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Illinois’ Kendrick Green could be last piece of Chiefs’ offensive line

On the 26th day of Draftmas my true love gave to me, an athletic IOL that plays with a mean streak

Syndication: LafayetteIN Nikos Frazier | Journal & Courier, Lafayette Journal & Courier via Imagn Content Services, LLC

A very Merry Draftmas to you!

We continue our tradition of profiling an NFL Draft prospect every day in April, leading up to the NFL Draft on April 29th. Every day, you’ll get a prospect profile that includes how they would fit with the Kansas City Chiefs.

For much of the offseason, the Chiefs’ biggest emphasis has been offensive tackle — but now with the trade for Orlando Brown Jr., the focus may have to shift. With Lucas Niang’s NFL ability still relatively unknown — along with his potential to play on the interior — offensive tackle could still very much be in play. But the bigger hole has to be at center. During Brett Veach’s press conference on Friday, he referred to Austin Blyth as “good depth” rather than as a starter — and said several times that newly-signed free agent guard Joe Thuney could also play center. It sounds like the Chiefs are still looking for what they think will be the best five linemen they can field at once. Adding more high-upside interior linemen — preferably with some ability at center — could be the only missing piece.

Kendrick Green, IOL

COLLEGE FOOTBALL: OCT 13 Purdue at Illinois Photo by Michael Allio/Icon Sportswire via Getty Images

6’2” | 302lbs | Illinois

Peoria, IL

Pro Day: 4.85 40-yard dash, 36” vertical jump, 119” broad jump

Expected draft range: Day 2

One-sentence bio: Entered Illinois as a defensive tackle and didn’t switch to offensive line until 2018 — but was immediately able to earn a starting role at guard.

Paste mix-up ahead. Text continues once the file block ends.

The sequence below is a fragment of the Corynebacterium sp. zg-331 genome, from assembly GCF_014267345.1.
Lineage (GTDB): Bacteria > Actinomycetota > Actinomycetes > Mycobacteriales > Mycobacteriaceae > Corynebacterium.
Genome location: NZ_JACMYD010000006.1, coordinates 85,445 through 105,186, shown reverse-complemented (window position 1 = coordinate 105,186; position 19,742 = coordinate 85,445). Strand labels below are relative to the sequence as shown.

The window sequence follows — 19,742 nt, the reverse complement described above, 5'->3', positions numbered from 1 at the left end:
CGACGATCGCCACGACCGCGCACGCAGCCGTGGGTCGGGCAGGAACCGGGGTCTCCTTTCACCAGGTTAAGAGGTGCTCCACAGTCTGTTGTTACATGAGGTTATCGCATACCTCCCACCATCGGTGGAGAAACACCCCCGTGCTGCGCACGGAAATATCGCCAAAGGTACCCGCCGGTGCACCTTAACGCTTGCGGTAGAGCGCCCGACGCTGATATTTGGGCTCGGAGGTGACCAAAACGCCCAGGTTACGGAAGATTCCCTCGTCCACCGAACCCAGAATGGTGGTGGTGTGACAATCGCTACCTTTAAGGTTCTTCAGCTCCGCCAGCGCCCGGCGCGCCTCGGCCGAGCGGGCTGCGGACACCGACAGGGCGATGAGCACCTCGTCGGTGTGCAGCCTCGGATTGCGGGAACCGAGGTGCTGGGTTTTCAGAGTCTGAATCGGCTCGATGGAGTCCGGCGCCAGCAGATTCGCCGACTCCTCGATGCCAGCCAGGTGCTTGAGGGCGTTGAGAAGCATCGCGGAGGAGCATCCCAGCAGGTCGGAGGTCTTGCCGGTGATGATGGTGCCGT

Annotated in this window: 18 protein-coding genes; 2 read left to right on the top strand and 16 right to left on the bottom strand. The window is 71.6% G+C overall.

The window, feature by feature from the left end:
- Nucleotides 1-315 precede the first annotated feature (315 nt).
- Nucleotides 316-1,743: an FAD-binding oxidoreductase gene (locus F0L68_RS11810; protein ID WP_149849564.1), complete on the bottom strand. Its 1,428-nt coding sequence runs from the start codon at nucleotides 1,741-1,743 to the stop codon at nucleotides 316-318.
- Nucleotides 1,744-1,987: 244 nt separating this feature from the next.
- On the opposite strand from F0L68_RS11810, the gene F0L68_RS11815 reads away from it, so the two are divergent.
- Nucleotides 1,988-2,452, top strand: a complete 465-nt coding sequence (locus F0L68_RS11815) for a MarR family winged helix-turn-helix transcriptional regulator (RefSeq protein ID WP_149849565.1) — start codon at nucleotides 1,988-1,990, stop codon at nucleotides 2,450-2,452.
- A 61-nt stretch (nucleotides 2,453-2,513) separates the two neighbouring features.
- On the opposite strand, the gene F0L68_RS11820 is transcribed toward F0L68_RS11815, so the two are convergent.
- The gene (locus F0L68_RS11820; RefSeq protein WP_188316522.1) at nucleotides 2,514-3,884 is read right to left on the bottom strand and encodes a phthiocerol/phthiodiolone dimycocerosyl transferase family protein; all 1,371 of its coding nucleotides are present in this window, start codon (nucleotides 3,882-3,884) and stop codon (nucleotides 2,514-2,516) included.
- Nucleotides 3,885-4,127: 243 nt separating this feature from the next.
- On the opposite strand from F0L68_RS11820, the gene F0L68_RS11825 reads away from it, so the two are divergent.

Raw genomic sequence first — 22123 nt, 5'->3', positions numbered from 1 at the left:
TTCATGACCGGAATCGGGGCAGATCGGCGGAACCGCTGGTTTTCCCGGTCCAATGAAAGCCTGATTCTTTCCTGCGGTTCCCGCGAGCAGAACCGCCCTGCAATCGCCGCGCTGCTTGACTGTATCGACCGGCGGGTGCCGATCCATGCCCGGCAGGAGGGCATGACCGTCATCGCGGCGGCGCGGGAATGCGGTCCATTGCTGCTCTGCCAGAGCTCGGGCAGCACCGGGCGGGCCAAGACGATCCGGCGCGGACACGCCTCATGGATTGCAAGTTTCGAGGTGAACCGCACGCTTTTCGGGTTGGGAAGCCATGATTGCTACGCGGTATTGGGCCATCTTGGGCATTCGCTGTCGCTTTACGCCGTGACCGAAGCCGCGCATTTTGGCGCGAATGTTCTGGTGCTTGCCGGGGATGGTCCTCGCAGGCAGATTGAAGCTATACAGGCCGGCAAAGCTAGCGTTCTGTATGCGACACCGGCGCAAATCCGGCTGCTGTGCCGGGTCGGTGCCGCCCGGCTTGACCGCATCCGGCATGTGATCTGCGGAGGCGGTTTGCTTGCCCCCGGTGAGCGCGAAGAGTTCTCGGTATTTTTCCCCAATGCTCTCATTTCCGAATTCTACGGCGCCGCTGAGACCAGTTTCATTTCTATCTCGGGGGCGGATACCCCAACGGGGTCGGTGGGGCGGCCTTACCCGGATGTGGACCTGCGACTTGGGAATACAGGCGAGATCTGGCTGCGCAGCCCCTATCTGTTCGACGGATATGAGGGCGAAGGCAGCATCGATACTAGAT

One-sentence scouting report: An explosive athlete along the interior offensive line with unlimited range in space, a mean streak when finishing blocks and experience playing both guard and center.

One clip:

How he fits in Kansas City: Green is a little undersized for a typical NFL guard — and for some teams, even as a center — but in the past, head coach Andy Reid has found success with smaller centers. Green has the flexibility to play multiple positions across the line, but his best fit is likely at center — which happens to be the biggest hole the Chiefs have on the line.

Slotting Green between Kyle Long (or Laurent Duvernay-Tardif) and Joe Thuney would give the Chiefs an active (and mobile) interior group. Green is incredibly explosive off the line of scrimmage, showcasing abilities to quickly work up to the second level or work laterally to get his hips around a shaded defensive tackle. Utilizing his natural leverage and raw strength, he’s able to generate torque, resulting in fantastic finishes to his blocks. Green does play a little too fast — which can result in over-aggressive angles or bumping into his teammates — but it’s nothing a veteran both to his left and right couldn’t help him sort out.

While Green has more experience at guard than at center, he played both at Illinois. He will need to continue to grow in terms of calling protections and identifying blitzes, but he’ll make up for that with quick lateral adjustments. His ability to mirror rushers — or re-direct his momentum and slide into another defender’s path — is phenomenal. He will need to continue to grow as a one-on-one blocker in the passing game, but his physical gifts — paired with strong hand fits — will provide a huge NFL upside.

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